High-Risk Mistakes Pet Owners Make


Did you know there are many mistakes pet owners commonly make? We’ve compiled a list of twenty common mistakes pet owners make and how you can fix them!

1. Your Dog is in Control

Obedience training is extremely important for dogs, especially when walking. There are many reports of ER cases where a poorly trained dog caused harm to its owner while on a walk because the owner did not have control. This could be from the dog pulling, pushing, or even the person tripping over them. To prevent this, owners should begin obedience training immediately to show dogs they are in charge.

2. Lack of Tick Checks

When you come back from a walk in the woods, you likely check yourself for ticks immediately. But do you check your dogs as well? The same diseases ticks can pass to humans can also be passed to your pets and cause them health issues as well. Cats are at high risk for many tick-borne illnesses also, so it’s important to keep that in mind if you have both. In addition, when your pet comes indoors from exploring, the tick could drop off and decide a human in the house makes a better meal, leading to risk for their humans as well. If you find a tick on your pet, use sharp-pointed tweezers to pick the tick off, making sure you get the head out and do not squish it.

3. Ringworm Goes Unnoticed

If you notice a round bald patch on your pet’s body, ringworm is likely to blame. This fungus can also be spread to humans by touching the pet's fur at the infection site. Most times, ringworm will show as a red, ring-shaped rash on the skin or even baldness in a ring shape. With unexplained hair loss, your best bet is to take your pet to the vet to ensure proper treatment.

4. You Don’t Deworm

One of the most common parasites for pets is roundworm, which can also cause issues for humans too! In pets, these parasites can cause vomiting and diarrhea, putting your beloved pet at risk for dehydration and other serious illness. The eggs can also be spread through soil and sand, where children may unknowingly ingest them while playing. If these eggs hatch inside a human, they can cause severe complications, such as blindness and damage to other tissues. You should check with your vet about proper deworming treatment for your pet.

5. Skipping Flea Treatments

Another important treatment pets should be receiving frequently is flea treatment. Similar to roundworms and ticks, fleas also pose a risk to humans when your pets bring them into your home. Once fleas have set up a home on your pet’s skin, they will soon be laying eggs and hatching larva within your house, quickly leading to a flea infestation. Some people are sensitive to flea bites and end up with sores. Some fleas even spread illness to humans, such as the bubonic plague. Check with your vet for their recommended flea treatment and ensure your pet receives it on the recommended, regular basis to avoid these pests.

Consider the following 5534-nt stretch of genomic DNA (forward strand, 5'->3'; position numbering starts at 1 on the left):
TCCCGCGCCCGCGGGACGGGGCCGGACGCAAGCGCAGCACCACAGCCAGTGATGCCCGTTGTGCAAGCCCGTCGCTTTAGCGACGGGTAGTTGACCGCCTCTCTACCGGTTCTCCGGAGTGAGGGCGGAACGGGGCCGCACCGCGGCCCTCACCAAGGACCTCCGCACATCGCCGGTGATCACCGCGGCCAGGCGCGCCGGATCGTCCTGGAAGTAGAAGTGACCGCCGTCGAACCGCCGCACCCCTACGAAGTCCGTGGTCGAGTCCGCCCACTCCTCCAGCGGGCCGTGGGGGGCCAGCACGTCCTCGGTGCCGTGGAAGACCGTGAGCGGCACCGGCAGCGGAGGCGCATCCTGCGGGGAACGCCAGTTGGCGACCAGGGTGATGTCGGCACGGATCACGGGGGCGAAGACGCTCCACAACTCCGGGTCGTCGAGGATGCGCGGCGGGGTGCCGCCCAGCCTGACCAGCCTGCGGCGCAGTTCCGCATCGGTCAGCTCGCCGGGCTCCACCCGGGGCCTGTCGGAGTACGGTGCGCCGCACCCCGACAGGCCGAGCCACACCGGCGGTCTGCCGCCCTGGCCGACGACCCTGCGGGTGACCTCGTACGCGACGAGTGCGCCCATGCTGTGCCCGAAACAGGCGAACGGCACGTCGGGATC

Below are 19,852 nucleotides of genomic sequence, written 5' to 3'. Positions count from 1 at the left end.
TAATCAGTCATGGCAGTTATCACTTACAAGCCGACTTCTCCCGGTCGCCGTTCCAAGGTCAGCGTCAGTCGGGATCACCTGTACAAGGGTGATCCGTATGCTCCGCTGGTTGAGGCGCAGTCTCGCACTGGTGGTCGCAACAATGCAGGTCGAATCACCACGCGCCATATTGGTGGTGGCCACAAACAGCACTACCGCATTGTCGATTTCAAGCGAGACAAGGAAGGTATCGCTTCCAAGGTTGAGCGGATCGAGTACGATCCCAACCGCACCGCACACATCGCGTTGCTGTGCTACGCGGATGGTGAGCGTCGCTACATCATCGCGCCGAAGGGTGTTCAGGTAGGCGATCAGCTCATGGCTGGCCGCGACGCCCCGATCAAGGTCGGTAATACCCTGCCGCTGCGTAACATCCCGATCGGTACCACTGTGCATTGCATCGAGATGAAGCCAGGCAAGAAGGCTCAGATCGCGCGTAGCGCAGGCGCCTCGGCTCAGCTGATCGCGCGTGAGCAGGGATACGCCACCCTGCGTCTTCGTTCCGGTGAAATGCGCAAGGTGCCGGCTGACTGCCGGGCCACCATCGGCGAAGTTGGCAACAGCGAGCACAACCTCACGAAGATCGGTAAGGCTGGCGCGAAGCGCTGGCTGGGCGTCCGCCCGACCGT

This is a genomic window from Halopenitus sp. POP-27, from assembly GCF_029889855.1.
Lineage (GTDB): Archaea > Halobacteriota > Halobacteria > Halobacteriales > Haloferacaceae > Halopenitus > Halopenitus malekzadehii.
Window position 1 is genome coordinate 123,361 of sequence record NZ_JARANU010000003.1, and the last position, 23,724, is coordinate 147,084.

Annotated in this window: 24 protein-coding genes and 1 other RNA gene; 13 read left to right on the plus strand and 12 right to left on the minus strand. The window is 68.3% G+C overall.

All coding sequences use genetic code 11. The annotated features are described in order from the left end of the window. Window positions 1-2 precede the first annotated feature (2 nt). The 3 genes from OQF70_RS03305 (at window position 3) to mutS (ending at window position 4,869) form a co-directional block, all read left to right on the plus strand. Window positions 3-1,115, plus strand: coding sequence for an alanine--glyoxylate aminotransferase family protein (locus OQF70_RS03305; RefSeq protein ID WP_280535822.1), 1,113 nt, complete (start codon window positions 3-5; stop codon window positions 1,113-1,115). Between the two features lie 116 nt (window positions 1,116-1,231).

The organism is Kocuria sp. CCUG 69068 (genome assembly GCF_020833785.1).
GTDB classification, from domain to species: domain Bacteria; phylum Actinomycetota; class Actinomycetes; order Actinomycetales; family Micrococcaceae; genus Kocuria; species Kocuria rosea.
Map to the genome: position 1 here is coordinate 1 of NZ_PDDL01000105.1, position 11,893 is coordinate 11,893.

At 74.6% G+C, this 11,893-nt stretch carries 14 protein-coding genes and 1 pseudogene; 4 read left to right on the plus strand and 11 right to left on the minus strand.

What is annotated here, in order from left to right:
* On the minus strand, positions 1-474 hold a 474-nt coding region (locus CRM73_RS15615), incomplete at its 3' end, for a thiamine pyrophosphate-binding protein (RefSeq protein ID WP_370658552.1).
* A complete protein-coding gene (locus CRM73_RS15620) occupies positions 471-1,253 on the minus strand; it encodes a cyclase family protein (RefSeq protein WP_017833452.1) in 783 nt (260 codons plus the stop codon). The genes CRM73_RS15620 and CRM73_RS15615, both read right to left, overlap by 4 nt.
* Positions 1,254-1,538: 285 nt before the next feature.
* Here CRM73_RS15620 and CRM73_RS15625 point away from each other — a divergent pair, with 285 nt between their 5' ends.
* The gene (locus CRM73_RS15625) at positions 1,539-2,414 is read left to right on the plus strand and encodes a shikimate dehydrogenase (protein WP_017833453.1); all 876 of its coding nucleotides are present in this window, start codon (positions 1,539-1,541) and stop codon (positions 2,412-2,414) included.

6. Not Spaying or Neutering Pets

Many cats and dogs end up in shelters from unwanted litters or even planned litters by irresponsible breeders. People are often reluctant to spay or neuter their pets, afraid it will cause problems for the pet over time. However, the opposite is usually true. Spaying a female pet can help prevent breast cancer while neutering a male pet can help prevent testicular cancer. Males who are neutered are also less likely to try escaping or behaving aggressively. Discuss with your vet the proper age for spaying or neutering your pet to prevent illness and other problems.

7. Food is Always Available

Keeping food constantly available for your pet is one of the most common mistakes owners make. Many times, dogs and cats do not stop eating when they are full and will continue eating way too much. When there is always food available, pets are likely to eat too many calories and gain a lot of weight. Following the directions on the food label should result in your pet eating the right amount, but if you still have concerns, you should check with your vet.

8. Sharing your Vegetarian Diet

Sometimes vegetarians decide their pets should be vegetarians as well. Most pets will not survive on a vegetarian diet and this can be especially harmful to cats as they are considered “obligate carnivores” and must have meat to survive. Dogs may be able to survive on a vegetarian diet under close observation by a vet. However, if you’re planning for your future pet to share your vegetarian lifestyle, you may be better off with guinea pigs or a rabbit.

9. Not Enough Exercise

Pets need movement to stay healthy, just like people. When pets do not exercise regularly, they are at risk for obesity, which can also cause other problems, such as respiratory difficulties and joint problems. Your pet’s exercise needs will be determined by their type and size, but a minimum of 30 minutes a day is usually recommended. Plus, keeping your pet active will help keep you active as well!

10. Misreading Pet’s Body Language